While talking about his collegiate career and his quest to train for and capture the Ivy League title, Coppolino spent a few minutes talking about his start in the sport and the coaches who helped him grow and excel in his throwing career, beginning with former Cumberland head football coach Chris Skurka, who coached Coppolino during his freshman year, and ending with Brown throws coach Craig Kinsley, who represented the U.S. in the javelin at the 2012 Summer Olympics in London.

As a freshman, Coppolino played football for the Clippers, and while football was his main focus, “my father, who was a thrower at Classical, said, ‘Why don’t you go out for track?’ Coppolino noted. “Chris Skurka was also the throws coach and he was awesome. He really taught me the fundamentals.”

When Skurka accepted a job the following year with the Dean College football program, Matt Campanelli took over as the Clippers’ throws coach for the next two seasons, and “he was really influential,” Coppolino said. “He threw at Williams College and was a D-III All-American there, and he taught me how to train and how to work.”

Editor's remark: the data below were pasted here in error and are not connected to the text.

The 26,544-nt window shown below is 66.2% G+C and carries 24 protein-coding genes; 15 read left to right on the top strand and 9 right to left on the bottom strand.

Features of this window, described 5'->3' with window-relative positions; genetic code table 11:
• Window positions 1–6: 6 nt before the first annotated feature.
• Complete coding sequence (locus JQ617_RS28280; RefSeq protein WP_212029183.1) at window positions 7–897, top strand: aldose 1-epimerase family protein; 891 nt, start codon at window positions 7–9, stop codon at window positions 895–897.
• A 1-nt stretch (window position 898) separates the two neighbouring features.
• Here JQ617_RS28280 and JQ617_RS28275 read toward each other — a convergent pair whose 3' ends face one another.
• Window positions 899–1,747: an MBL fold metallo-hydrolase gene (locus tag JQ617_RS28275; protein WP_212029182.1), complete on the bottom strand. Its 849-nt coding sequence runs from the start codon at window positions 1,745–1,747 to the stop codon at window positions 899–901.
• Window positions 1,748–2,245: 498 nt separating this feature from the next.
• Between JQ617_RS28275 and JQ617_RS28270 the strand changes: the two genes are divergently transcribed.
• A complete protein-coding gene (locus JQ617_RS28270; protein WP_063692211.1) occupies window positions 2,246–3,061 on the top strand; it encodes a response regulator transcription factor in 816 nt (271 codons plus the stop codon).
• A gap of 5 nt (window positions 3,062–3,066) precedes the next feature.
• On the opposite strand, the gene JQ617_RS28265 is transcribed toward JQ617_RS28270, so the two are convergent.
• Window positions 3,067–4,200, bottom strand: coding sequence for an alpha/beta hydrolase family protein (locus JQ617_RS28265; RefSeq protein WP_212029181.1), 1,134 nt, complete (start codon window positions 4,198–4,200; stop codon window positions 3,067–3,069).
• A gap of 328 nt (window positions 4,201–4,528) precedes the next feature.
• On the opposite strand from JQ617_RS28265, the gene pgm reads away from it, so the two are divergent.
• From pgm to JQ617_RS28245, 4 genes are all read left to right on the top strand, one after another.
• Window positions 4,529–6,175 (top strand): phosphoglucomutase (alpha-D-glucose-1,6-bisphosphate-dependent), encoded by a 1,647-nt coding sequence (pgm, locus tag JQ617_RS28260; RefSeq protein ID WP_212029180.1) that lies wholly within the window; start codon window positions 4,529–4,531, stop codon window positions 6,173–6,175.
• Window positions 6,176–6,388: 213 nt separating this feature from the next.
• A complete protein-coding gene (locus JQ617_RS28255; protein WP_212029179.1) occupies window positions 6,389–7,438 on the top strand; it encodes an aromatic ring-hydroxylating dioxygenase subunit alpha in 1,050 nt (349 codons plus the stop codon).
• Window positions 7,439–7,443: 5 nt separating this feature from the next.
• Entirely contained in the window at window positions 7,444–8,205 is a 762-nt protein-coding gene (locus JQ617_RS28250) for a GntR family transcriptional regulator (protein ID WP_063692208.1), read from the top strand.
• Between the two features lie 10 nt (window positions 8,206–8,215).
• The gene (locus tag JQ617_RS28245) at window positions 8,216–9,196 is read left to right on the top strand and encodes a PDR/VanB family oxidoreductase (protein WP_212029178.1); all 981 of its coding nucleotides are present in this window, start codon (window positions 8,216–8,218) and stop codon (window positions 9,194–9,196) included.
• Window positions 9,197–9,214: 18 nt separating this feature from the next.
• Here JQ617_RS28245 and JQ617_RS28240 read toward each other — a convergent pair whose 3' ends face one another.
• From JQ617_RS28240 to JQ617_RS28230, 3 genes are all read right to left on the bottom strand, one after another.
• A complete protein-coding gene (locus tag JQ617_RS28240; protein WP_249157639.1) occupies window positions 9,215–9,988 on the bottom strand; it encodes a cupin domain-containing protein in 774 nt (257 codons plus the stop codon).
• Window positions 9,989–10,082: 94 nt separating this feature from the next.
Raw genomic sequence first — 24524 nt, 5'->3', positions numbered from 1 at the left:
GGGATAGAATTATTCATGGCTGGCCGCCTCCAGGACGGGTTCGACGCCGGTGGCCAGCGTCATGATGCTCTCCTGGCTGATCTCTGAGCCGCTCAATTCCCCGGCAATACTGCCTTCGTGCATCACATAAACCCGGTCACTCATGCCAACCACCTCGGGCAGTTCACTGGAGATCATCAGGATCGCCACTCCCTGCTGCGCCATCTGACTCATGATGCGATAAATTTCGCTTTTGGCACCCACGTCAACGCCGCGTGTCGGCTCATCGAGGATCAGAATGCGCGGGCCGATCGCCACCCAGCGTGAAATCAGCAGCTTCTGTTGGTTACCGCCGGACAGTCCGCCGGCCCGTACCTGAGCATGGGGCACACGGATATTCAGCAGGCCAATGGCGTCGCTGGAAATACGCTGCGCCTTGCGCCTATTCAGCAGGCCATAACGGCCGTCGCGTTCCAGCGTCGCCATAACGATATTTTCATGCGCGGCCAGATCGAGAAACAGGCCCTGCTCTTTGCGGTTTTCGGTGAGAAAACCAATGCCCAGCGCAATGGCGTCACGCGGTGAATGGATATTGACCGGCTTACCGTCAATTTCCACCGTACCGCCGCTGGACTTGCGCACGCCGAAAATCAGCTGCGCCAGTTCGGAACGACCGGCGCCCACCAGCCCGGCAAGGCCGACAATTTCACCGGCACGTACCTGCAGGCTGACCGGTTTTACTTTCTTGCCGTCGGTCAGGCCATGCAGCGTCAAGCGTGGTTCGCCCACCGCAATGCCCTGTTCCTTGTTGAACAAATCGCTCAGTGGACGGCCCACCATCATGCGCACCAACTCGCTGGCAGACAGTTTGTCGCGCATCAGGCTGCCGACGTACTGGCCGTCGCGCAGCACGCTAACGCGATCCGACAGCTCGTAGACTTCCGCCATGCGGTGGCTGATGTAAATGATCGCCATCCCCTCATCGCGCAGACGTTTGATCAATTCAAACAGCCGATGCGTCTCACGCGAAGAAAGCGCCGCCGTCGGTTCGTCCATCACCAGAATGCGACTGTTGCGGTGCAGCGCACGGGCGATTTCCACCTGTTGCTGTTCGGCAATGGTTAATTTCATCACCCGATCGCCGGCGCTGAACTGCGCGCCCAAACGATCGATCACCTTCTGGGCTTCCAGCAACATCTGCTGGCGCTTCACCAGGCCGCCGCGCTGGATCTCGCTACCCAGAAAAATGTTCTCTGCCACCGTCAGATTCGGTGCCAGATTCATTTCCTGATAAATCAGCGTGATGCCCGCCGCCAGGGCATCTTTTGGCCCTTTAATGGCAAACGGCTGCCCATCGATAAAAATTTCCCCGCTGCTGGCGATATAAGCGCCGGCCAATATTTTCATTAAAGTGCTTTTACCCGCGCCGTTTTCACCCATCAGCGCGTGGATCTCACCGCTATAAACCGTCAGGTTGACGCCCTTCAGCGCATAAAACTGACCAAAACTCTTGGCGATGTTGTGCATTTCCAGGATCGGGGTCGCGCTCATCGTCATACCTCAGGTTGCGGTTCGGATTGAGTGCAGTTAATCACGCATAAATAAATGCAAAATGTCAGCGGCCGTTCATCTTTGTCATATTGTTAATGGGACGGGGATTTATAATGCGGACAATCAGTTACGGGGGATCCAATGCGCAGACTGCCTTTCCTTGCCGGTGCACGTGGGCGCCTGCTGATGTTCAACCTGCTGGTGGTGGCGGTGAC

Campanelli then took over as the school’s athletic director, leaving the Clippers without a throws coach the following year, but veteran head coach Tom Kenwood did his part to help Coppolino during his senior year.

“When I was qualifying for the states and regionals, he made me a big focus,” said Coppolino, whose brothers, Mark and Phil, also threw for the Clippers – Phil will graduate this spring and continue his career at Cornell. “T.K. really wanted to see me do well and he really helped me a lot.”